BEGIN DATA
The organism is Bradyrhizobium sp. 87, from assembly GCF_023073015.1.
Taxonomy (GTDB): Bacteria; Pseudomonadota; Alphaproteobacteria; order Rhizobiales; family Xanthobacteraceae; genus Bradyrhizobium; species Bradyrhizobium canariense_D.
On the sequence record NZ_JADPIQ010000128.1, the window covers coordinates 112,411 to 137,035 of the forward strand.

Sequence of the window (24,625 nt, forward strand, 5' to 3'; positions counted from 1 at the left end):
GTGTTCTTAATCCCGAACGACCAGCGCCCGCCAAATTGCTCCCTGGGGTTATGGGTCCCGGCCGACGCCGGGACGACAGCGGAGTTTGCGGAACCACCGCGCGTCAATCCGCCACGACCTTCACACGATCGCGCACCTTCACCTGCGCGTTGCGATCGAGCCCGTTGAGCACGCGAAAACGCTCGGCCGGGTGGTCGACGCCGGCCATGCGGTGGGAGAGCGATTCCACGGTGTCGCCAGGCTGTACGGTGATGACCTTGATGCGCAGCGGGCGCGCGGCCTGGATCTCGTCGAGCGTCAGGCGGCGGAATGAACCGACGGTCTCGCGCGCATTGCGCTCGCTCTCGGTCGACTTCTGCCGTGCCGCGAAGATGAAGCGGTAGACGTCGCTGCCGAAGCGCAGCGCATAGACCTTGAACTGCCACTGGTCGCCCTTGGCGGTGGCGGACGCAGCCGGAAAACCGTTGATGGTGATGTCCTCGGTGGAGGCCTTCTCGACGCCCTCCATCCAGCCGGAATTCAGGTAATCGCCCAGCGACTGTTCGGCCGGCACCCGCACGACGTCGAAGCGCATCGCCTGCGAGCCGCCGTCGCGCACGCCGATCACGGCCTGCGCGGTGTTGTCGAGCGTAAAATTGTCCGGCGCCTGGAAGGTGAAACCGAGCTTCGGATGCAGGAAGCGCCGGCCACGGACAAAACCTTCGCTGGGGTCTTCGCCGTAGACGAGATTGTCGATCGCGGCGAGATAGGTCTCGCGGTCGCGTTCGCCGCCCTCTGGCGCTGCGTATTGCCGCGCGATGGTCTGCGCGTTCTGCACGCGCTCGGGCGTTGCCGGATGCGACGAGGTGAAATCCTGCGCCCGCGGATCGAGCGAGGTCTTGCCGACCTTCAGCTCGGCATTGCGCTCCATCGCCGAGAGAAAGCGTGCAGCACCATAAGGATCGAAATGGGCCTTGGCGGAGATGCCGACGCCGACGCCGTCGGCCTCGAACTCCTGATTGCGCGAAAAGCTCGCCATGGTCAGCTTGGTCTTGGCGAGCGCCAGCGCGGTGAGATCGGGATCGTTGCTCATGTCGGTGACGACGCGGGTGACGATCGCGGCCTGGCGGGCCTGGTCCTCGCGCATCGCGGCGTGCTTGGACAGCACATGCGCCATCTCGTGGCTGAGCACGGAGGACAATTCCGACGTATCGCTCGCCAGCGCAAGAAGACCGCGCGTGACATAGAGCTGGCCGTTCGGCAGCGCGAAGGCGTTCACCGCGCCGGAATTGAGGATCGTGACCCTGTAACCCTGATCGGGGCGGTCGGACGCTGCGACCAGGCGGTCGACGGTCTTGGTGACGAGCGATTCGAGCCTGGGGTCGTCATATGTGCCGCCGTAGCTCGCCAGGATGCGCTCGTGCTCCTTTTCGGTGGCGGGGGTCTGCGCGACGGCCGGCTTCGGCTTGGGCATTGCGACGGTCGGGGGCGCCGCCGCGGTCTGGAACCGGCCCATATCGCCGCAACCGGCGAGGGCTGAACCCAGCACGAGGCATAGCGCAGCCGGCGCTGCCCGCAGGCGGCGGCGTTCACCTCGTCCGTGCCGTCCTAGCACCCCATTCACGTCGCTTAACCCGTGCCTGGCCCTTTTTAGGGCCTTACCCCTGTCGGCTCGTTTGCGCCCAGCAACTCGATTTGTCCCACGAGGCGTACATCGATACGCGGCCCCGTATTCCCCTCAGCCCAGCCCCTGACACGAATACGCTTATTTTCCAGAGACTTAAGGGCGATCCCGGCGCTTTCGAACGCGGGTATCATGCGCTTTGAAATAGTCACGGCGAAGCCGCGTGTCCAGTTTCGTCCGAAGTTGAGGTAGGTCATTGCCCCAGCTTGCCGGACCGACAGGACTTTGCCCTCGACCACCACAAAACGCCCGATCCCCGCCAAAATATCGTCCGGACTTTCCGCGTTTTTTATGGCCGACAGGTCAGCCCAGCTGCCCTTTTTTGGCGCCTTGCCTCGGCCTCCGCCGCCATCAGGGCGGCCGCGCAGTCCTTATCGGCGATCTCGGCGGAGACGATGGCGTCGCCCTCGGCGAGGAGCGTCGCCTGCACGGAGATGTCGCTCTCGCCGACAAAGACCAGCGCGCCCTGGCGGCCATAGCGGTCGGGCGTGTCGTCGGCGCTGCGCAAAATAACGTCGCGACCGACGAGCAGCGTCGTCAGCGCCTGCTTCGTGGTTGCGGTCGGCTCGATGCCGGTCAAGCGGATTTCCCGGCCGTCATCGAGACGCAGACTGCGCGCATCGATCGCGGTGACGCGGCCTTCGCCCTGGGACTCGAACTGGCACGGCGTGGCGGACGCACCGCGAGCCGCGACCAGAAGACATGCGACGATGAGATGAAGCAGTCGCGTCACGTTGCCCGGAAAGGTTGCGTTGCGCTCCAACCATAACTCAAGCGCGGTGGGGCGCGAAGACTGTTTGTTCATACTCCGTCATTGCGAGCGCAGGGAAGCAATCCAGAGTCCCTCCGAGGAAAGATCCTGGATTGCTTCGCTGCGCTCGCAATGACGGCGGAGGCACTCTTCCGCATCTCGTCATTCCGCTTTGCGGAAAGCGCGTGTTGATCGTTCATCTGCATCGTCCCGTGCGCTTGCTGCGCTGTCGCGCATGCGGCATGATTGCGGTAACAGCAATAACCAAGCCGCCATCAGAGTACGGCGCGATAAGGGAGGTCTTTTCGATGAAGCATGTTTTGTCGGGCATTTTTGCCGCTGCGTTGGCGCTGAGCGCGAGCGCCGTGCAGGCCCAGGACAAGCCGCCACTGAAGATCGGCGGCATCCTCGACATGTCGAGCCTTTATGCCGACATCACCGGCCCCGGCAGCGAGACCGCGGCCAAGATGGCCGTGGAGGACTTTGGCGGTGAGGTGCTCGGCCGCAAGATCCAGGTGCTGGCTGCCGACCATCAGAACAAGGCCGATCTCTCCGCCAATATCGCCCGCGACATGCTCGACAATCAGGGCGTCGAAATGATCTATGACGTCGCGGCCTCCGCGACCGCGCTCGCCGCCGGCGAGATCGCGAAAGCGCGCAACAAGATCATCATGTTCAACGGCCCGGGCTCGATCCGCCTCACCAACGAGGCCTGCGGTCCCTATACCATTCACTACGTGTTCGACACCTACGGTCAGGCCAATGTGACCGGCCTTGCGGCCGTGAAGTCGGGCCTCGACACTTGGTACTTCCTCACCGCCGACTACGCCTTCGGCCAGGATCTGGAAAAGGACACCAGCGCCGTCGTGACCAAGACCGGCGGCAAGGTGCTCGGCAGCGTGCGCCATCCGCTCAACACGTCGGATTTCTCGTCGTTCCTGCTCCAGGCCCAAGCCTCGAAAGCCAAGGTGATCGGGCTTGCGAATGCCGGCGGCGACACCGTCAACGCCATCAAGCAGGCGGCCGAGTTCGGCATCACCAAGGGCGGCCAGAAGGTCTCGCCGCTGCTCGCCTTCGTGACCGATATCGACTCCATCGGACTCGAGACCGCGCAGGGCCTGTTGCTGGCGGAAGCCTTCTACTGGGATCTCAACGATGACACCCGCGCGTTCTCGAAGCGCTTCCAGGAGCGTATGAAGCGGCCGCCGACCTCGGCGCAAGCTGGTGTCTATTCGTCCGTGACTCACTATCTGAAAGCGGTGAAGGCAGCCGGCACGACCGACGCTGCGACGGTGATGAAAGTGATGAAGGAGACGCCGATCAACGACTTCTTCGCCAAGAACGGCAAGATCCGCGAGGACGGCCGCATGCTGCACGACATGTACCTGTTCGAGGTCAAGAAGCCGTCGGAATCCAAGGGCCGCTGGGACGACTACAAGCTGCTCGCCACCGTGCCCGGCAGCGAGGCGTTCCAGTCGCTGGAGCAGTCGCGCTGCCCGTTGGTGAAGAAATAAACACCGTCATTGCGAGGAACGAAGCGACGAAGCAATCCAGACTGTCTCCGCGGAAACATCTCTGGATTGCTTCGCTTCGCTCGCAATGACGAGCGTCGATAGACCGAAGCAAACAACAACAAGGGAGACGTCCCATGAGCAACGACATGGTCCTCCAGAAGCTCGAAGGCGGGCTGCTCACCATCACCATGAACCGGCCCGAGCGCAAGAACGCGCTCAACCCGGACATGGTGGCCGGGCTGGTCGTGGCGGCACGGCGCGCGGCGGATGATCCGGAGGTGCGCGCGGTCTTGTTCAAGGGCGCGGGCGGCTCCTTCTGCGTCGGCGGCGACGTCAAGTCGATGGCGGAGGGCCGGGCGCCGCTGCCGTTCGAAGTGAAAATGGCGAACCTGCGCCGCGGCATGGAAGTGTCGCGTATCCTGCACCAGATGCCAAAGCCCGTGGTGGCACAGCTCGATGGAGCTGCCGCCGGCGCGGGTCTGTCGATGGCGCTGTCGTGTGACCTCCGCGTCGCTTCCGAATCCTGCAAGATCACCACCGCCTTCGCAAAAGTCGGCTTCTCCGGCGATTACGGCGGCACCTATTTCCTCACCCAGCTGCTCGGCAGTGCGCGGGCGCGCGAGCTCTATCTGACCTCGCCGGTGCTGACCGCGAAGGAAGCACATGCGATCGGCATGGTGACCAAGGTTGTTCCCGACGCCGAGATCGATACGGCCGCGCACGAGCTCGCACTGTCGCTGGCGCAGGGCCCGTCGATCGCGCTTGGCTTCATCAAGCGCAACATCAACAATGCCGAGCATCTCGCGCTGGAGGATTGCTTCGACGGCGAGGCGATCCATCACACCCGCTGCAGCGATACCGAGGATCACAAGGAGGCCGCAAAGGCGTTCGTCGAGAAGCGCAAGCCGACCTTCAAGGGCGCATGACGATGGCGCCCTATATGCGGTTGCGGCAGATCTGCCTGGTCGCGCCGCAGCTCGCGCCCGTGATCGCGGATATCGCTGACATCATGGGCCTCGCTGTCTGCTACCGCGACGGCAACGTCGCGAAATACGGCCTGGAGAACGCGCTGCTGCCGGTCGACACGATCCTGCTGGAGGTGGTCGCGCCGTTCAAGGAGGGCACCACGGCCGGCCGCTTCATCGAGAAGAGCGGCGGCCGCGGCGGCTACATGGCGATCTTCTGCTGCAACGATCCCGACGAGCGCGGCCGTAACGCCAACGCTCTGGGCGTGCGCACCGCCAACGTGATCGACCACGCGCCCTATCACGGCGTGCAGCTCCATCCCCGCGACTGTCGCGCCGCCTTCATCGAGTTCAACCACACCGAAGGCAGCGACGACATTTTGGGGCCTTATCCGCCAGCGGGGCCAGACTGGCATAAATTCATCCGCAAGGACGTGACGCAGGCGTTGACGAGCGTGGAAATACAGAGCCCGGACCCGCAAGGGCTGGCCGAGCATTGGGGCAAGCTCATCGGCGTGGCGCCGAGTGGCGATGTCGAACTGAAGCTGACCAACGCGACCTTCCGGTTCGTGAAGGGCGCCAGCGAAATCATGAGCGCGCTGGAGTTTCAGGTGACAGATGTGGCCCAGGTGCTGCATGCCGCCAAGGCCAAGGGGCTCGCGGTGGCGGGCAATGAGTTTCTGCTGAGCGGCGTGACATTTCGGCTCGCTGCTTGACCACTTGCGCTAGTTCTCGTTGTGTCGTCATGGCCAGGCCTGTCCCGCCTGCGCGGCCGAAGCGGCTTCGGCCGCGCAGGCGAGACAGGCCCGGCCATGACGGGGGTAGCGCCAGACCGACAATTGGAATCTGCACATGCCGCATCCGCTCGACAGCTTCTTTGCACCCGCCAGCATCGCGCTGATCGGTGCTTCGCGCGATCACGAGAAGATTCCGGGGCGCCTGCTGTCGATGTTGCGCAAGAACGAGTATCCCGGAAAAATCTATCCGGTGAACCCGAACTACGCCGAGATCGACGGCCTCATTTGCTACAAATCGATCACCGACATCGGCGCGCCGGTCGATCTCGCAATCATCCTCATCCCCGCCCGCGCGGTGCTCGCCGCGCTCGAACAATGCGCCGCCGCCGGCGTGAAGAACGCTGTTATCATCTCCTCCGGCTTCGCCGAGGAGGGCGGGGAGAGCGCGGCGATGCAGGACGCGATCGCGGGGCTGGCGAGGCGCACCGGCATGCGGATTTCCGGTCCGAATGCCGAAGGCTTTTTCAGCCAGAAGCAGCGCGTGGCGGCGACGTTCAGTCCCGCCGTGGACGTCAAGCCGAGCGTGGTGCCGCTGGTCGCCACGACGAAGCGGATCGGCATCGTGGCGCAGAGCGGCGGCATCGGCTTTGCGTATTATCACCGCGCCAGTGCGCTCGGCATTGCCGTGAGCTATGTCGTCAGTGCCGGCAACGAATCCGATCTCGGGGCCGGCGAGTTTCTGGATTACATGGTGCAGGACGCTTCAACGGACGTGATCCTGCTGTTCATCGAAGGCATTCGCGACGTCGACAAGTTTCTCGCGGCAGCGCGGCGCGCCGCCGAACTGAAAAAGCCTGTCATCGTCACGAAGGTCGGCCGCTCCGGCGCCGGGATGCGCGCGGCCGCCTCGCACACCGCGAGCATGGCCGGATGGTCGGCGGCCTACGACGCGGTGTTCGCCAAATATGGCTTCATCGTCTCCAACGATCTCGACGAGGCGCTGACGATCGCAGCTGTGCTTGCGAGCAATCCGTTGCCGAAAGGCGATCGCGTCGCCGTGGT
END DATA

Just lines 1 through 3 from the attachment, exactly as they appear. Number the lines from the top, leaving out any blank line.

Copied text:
The organism is Bradyrhizobium sp. 87, from assembly GCF_023073015.1.
Taxonomy (GTDB): Bacteria; Pseudomonadota; Alphaproteobacteria; order Rhizobiales; family Xanthobacteraceae; genus Bradyrhizobium; species Bradyrhizobium canariense_D.
On the sequence record NZ_JADPIQ010000128.1, the window covers coordinates 112,411 to 137,035 of the forward strand.